Variations in Facilitating the Self-presentations

FACILITATION: One facilitator described how the presentations allowed everyone knowledge about each other’s creative level. She did not want to be directive and so allowed the time to range from 15 minutes to an hour presentation. Participants, in this group, took the lead to stop their peers when time allocation for one was far greater than for the others. Other facilitators were strict time-keepers to provide equal time for all. Most facilitators took an in-between position, either asking the group to decide on the time limit to self-impose or reminded of the need to move on but still allowed some variation in time allocated to each presenter if the questions raised by the presentation were perceived by all or most as valuable. Some of the facilitators and participants (predominately the women) asked questions that brought out personal context for the art presented.

PURPOSE: The purpose of the self-presentations articulated by the facilitators included to tell the life stories that provide the context for understanding your art, to consider the preparation as self-examination of the influences that shape the art you create, and to provide a personal context or personal history for the art you present to the group. Another stated the purpose as a way to meet everyone, to learn what each hoped to gain from participation in the project, and to learn more about the artist within. One facilitator noted that women in her group “used the self-presentations as a way to search for personal connections” and there were plenty of dialogic interruptions during the presentations that contributed to both chaos and bonding of the group. Another facilitator felt it was important to make sure presenters were not interrupted during the time they were asked to present about themselves and their art.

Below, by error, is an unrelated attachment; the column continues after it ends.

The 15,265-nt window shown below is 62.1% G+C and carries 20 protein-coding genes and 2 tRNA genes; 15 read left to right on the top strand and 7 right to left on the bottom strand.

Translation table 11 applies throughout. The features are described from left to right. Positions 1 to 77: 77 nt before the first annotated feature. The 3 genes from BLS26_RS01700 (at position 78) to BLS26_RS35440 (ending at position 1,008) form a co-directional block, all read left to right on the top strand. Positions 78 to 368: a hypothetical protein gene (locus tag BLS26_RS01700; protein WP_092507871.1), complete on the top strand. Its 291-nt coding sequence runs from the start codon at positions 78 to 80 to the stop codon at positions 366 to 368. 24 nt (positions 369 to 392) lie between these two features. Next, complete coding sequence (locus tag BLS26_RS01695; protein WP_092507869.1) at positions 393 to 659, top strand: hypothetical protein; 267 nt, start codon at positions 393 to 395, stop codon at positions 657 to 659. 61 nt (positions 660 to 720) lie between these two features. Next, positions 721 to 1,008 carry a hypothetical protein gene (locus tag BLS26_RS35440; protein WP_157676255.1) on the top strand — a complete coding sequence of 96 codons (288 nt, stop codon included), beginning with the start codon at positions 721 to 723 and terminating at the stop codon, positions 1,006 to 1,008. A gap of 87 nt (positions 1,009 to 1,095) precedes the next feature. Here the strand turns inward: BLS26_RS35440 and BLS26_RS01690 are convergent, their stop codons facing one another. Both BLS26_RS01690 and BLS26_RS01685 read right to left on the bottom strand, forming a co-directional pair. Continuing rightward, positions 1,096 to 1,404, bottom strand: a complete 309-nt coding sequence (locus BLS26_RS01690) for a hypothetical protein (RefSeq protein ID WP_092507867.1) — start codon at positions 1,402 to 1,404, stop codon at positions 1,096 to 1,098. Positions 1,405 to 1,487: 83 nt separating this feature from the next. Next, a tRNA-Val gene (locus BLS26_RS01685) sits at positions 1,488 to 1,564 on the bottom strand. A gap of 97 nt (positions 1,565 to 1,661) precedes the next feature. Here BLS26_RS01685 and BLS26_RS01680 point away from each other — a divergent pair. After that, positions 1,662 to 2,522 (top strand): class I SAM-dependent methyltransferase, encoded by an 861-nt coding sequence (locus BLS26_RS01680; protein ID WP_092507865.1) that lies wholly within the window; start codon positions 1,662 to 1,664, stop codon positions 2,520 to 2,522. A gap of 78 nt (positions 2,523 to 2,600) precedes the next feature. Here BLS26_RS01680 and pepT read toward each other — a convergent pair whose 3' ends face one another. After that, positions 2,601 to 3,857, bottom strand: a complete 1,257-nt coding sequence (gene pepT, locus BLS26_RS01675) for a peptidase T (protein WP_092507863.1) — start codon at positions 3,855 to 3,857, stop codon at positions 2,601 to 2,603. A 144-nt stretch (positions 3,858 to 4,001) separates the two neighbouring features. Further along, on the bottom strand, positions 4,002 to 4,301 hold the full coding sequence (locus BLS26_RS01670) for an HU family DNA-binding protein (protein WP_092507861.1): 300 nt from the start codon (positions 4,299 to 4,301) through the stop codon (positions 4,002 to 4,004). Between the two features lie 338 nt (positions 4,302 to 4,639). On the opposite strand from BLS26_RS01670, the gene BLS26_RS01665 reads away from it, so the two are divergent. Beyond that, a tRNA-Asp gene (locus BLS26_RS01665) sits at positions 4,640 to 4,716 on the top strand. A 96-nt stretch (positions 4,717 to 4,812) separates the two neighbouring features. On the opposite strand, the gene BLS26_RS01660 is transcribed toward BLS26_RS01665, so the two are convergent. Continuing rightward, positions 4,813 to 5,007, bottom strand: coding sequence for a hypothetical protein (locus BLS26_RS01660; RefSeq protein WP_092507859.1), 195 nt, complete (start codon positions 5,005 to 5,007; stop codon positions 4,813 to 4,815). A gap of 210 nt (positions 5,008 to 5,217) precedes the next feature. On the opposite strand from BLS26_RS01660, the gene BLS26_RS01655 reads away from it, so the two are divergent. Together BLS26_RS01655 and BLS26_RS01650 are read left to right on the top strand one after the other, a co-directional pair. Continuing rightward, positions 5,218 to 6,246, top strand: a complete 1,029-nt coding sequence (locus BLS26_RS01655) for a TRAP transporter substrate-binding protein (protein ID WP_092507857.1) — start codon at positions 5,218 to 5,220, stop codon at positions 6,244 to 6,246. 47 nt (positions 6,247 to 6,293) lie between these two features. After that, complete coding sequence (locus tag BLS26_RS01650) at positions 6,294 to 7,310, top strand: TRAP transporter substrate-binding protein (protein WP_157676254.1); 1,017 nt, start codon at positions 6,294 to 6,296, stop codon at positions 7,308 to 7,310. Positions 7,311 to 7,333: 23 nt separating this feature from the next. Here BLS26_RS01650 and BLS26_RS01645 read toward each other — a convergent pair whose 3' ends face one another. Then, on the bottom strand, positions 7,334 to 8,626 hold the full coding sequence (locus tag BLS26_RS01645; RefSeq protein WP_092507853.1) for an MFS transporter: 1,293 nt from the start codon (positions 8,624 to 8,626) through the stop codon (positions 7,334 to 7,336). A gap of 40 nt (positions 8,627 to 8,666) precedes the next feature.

PROCESS: Other facilitators provided guiding questions or directives, rather than posit the goal of the self-presentations, to prepare their participants. For example the photography group was asked “to start by showing your work, then give some information about yourself, and to describe why you are interested in the project.” The mural group was asked to describe “why you are here, what you are expecting, and to be honest (at least with yourself) about your agenda in the project.”

PERFORMANCE GROUP: The performance group was asked to present how they self-identify, without bringing images of their work. Gayle Fekete, the facilitator of the performance group, felt this was a way to start with an equalizer. Then for the next set of self-revealing discussion she asked the participants to describe, “how you come to your creative process and how you approach a new idea.” She did not say ,“let’s eliminate credentials” from the self-presentations, but it was understood that they were all smart and experienced performers and that this was not needed to include. In the third stage of self-presentations, Gayle asked the participants to bring something concrete that shows what they do and to discuss artists that have influenced them. At first Gayle let the time allotted for each to begin and end in an “organic flow,” but found that she needed to be a time-keeper, much to her dislike of the role, to allow a space for each in the time all were willing and able to meet together. Her group decided they needed social time together. They met at a participant’s house. While sharing food they still kept in the circle format to allow all to participate in the organic conversation. From discussion on where each is coming from, why they do what they do, and the sharing of their artwork four themes “bubbled to the surface: body, voice, time, and memory.”

PARTICIPANTS: Additionally, there was variation in how participants presented themselves. Commonly, the first presenter set the precedent used by those who are developing artists. Those more confident in their art and identity varied in both presentational style and how they discussed their art. Many female professional artists connected their personal experiences to the content of their art, while most male artists did not. One male facilitator perceived that most of the ETF project participants in his group did not acknowledge in their self-presentations that they make art derived from their personal history, nor feel that their personal history is relevant to their artmaking process.

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